Austrian poet and novelist Rainer Maria Rilke, in his introspection of what makes great art, once said, ‘No great art has ever been made without the artist having known danger.’ An idea, rich in depth and complexity, finds a striking resonance with the work of acclaimed Polish artist Paweł Kowalewski, known for his socially engaged commentary on totalitarian regimes, oppression and circumstances of truth through multiple mediums and disciplines.
In the 1980s, Poland, under the shadow of martial law declared in 1981, grappled with a tight blanket of socio-political unrest. This period was marked by economic strife, political oppression, a diverse opposition movement, and an unrelenting struggle against a corrupt and ineffective totalitarian regime.
I realized that true art is the world seen through the eyes and mind of artists
During this turbulent period, Kowalewski was honing his practice at the Academy of Fine Arts in Warsaw under the tutelage of avant-garde artist Stefan Gierowski. Here, Kowalewski began to crystallize his concept of ‘personal art’—private art deeply connected to his personal experiences and intricately linked with the context of the time and its issues.
Within the confines of the Academy of Fine Arts in Warsaw, Kowalewski, alongside peers Ryszard Grzyb, Jarosław Modzelewski, Włodzimierz Pawlak, Marek Sobczyk, and Ryszard Woźniak, formed GRUPPA. This collective defined a new era of expression, ignited by a joint exhibition of their works on the first anniversary of the introduction of martial law in Poland on December 13, 1982.
The group’s work was characterized by bold and brazen, freely flowing expression with themes of satire, irreverence, and nationalism. Their use of dramatic neo-expressionist forms and vivid colours was a potent tool to convey their irritation with Poland’s societal terrain, challenging the status quo and provoking conversations about Polish society, governmental control, its values, and the academic approach to art. GRUPPA became Poland’s most influential artistic collective during the 1980s, marking a significant chapter in its art history.
Poland’s political stance continued to fuel and inform Kowalewski’s practice as he peeled back the fabric of a totalitarian regime, dissecting the multifaceted layers of oppression and the elusive nature of truth. His 1984 piece “Mon Cheri Bolscheviq” depicts the visage of a Soviet special forces soldier, rendered with a striking juxtaposition of passion and apathy. The soldier’s mouth, imbued with a fervent, almost incendiary red, speaks to a hidden zeal or suppressed desire, while the eyes, portrayed with a chilling, dispassionate gaze, reflect the numbing coldness of the regime. Reimagined in 2005 with Putin as the focal point, a piece that some would say aged well considering the situation between Russia and Ukraine, yet that is another story.
Another celebrated work is his 2012 piece “Totalitarianism Simulator,” a terrifyingly haunting installation shrouded in darkness and mystery. It prompts reflection on the dangers of authoritarianism and the importance of safeguarding freedom and democracy. A large cube invites viewers into the soul of totalitarianism’s sinister legacy. Within its shadowed walls, chilling paradoxes of scenes oscillate between moments of joy and the macabre spectacle of bodies suspended by the neck, a grim reminder of the brutal reality of oppressive regimes that have plagued and scarred human history.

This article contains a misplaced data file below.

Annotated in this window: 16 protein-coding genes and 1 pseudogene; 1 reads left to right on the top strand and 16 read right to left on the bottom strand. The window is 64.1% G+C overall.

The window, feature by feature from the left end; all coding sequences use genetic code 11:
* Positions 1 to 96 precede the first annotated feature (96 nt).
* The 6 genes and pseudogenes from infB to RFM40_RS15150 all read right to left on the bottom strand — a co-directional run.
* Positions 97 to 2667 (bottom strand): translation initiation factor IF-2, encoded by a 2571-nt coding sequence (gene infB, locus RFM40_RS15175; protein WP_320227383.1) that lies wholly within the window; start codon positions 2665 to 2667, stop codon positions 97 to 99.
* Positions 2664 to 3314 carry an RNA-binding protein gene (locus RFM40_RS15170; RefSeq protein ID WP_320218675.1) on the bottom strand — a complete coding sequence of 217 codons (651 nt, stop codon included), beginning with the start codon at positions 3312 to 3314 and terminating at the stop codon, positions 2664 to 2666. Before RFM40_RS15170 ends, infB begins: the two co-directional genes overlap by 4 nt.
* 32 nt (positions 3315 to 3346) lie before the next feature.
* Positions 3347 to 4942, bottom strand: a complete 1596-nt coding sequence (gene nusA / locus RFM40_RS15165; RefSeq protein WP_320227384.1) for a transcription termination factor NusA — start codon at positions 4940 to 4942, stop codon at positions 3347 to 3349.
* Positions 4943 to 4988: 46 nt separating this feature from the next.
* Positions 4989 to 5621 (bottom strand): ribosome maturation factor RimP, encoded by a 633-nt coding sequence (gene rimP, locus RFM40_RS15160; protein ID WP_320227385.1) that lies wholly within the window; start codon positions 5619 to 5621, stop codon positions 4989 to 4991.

Then there’s Kowalewski’s “Europeans Only,” a piece from his “Forbidden” series. A photo taken of a plaque at the Apartheid Museum in Johannesburg in 2007, framed and displayed in a lightbox, showcases a world once torn apart by racial divides. Its bold, exclusionary command, “Europeans Only,” details the dark nature of a fractured past, more than a mere image; it’s a symbol of an era where human beings were segregated, classified, and dehumanized based on the colour of their skin.
Artists often draw from their struggles, pain, and the intensity of their emotions and surroundings. Their depth of experience allows them to create works that connect on a deeper level and bring light to the darkness. Throughout his career, starting in the 1980s, Kowalewski’s practice with GRUPPA marked a bold rebellion against the academic approach to art, embracing an avant-garde stance, with his solo work manifesting a richness in rebelling against the oppressive realities of the time consistently pushed the boundaries of what was deemed acceptable in Soviet art, courageously opening up new forms of artistic exploration at a time when expressing or depicting the wrong idea could lead to dire consequences.
At the heart of Kowalewski’s practice was a fearless pursuit of truth as he ventured into the uncharted territories of the human experience, confronting the abyss of fear to challenge entrenched ideals of communist governance and harnessed the transformative power of art as a vehicle for social change and personal liberation.
Kowalewski’s work served as both a form of resistance and a powerful critique of humanity, society, ignorance, and fear. In an interview two decades ago, Kowalewski said, “Real art must be rebellious!” This statement encapsulates the relentless quest to challenge, provoke, and inspire as an artist in the face of adversity. We managed to catch up with Kowalewski as he exhibited his “Totalitarianism Simulator” at the Museum of Photography in Krakow on the anniversary of martial law in Poland to learn about his practice and more.
Hi Pawel, please introduce yourself to those unfamiliar with your work and share your journey into the arts. How did your time at the Faculty of Painting at the Academy of Fine Arts in Warsaw and Stefan Gierowski’s mentorship shape your artistic perspective?
Paweł Kowalewski: My name is Pawel Kowalewski, and at the age of 23, I realized that true art is the world seen through the eyes and mind of artists. That’s how I came up with something I called personal art, meaning private. For over 40 years, I have practically not changed my mind and still believe that this is what true art is about, regardless of the medium used. I think that it was precisely Gierowski’s workshop that was the best place in Poland at the time, where my artistic personality was shaped.